It’s been an exciting day for MARTÍ’S SONG FOR FREEDOM, which today was named to the Kirkus Best Books of 2017 list and the New York Public Library’s Best Books of 2017 list, in addition to School Library Journal’s Best Books list last week. And it’s been a frenetic day for me, crammed in between the National Council of Teachers of English and holiday travel.
But here is the beautiful thing that MARTÍ’S SONG FOR FREEDOM has brought me: the words I wrote in my book about how “Wherever he went, José was inspired/to find people who also believed/in equality and liberty” have come true for me. I still often feel horrible and sick about the current administration and the future of a society marked by such harsh inequalities, but I no longer feel like I’m the last living person that cares about poetry and history. I know that I’m not the only person who believes that the humanities challenge cruelty of spirit and expand the soul. I’ve spent the last several months surrounded by librarians and English teachers who believe the same things as me, who respect books and poems and the facts of the past and know without my having to convince them that these are vital.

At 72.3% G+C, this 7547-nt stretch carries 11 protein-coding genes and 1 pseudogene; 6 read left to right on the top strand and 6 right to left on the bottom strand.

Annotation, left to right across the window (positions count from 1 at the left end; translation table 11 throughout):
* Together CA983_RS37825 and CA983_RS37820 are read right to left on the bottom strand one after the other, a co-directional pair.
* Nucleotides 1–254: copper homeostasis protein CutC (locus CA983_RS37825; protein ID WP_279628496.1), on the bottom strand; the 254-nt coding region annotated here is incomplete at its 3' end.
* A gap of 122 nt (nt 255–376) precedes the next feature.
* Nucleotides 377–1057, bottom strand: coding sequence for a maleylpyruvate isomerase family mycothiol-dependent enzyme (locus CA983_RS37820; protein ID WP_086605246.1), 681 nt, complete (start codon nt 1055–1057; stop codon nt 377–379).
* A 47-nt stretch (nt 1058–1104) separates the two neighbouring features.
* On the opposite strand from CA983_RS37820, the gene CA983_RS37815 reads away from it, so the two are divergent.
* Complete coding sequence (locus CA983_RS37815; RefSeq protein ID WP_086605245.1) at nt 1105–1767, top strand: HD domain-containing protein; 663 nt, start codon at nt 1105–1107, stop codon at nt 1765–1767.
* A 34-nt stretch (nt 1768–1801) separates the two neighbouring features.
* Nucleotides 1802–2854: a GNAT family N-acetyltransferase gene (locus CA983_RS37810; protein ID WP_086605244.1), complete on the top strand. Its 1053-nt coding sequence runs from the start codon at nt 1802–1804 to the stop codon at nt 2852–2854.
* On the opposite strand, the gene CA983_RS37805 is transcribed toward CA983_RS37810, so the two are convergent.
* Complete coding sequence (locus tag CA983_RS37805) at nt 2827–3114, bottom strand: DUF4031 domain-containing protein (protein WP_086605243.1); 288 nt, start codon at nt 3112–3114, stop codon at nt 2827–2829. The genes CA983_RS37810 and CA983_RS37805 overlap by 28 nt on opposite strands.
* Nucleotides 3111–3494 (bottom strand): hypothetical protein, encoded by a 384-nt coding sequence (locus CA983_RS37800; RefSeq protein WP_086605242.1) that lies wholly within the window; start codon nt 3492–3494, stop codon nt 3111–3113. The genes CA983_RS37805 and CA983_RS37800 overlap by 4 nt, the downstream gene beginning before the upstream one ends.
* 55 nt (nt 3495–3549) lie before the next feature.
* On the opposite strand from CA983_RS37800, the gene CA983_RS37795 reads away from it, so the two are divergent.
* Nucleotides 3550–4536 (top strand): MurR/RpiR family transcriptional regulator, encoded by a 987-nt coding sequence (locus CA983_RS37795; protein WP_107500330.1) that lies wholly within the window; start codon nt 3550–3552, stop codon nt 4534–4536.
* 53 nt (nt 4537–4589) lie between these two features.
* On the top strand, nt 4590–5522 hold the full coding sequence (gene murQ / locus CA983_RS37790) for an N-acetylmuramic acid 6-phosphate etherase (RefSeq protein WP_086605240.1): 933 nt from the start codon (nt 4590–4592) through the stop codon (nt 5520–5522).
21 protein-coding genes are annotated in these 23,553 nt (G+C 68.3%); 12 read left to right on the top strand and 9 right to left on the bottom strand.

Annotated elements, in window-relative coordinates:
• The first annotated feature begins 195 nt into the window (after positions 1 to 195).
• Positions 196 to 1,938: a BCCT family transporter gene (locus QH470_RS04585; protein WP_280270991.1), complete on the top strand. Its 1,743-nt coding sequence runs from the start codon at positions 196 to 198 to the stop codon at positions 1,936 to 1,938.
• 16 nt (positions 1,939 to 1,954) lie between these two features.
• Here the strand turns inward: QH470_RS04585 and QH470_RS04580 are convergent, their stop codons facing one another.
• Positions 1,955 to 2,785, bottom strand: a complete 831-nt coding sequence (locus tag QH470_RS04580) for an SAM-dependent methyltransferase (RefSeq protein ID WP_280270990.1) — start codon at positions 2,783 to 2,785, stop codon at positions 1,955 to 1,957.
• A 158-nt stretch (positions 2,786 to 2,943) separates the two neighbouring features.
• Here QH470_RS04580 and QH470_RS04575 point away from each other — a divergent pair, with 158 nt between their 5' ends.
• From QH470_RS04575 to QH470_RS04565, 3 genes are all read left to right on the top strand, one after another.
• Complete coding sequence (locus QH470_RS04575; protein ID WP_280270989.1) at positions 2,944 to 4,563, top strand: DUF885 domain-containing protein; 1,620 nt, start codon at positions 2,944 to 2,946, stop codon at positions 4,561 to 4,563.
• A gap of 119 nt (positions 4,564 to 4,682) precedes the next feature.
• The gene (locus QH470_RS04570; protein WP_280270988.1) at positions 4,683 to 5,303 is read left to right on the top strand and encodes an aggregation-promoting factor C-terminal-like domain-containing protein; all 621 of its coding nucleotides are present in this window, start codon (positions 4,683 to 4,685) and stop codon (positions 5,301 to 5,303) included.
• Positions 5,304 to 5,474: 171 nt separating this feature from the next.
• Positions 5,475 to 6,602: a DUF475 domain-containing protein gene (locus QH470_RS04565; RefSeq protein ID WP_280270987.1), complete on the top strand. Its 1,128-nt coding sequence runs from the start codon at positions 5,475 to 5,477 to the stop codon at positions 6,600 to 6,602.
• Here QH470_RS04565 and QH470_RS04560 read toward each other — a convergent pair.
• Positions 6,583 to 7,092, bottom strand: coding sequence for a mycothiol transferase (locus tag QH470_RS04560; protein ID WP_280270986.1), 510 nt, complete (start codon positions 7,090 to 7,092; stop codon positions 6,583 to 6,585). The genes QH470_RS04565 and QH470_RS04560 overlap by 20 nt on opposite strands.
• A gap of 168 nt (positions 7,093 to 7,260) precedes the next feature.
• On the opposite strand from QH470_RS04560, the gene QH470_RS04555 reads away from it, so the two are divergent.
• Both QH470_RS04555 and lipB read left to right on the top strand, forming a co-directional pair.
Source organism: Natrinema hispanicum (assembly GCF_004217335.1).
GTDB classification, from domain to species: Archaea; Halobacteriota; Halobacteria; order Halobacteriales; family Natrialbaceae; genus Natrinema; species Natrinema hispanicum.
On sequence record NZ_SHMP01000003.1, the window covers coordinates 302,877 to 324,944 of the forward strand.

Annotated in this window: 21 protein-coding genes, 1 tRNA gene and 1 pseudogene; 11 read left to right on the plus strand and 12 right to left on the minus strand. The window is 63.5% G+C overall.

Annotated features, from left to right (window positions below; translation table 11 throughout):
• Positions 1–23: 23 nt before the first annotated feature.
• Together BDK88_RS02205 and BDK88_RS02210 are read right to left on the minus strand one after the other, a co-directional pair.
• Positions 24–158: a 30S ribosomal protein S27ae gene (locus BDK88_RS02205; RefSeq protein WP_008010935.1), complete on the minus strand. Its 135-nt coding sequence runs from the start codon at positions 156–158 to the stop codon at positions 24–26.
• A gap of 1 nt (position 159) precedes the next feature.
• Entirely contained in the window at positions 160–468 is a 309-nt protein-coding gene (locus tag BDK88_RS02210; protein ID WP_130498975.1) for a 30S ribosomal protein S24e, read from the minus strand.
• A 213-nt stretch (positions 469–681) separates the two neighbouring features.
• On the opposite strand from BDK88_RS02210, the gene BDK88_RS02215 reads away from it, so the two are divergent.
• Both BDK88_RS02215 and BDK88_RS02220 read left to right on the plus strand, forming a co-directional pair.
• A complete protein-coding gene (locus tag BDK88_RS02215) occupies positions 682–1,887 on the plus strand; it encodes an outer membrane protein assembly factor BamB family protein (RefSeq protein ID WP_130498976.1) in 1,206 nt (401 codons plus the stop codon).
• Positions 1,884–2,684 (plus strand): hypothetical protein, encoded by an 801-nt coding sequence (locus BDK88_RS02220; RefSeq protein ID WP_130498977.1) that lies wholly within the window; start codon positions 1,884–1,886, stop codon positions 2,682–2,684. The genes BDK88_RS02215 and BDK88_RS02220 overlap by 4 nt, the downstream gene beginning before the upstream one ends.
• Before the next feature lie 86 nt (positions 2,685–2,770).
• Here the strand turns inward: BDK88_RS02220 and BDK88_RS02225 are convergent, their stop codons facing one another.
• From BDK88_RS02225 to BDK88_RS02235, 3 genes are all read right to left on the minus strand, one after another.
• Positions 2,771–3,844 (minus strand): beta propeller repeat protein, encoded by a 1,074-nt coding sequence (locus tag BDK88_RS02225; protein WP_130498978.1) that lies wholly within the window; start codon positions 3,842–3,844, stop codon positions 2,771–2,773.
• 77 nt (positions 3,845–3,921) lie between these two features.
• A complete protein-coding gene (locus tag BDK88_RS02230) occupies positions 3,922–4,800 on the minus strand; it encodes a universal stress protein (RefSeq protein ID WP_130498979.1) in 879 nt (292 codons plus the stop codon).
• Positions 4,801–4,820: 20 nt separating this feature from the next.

I couldn’t have gotten through this year without books and teachers and librarians. I’ve been relying on them since I can remember, and I’m just so, so, so, happy that Martí has brought me closer to all of them.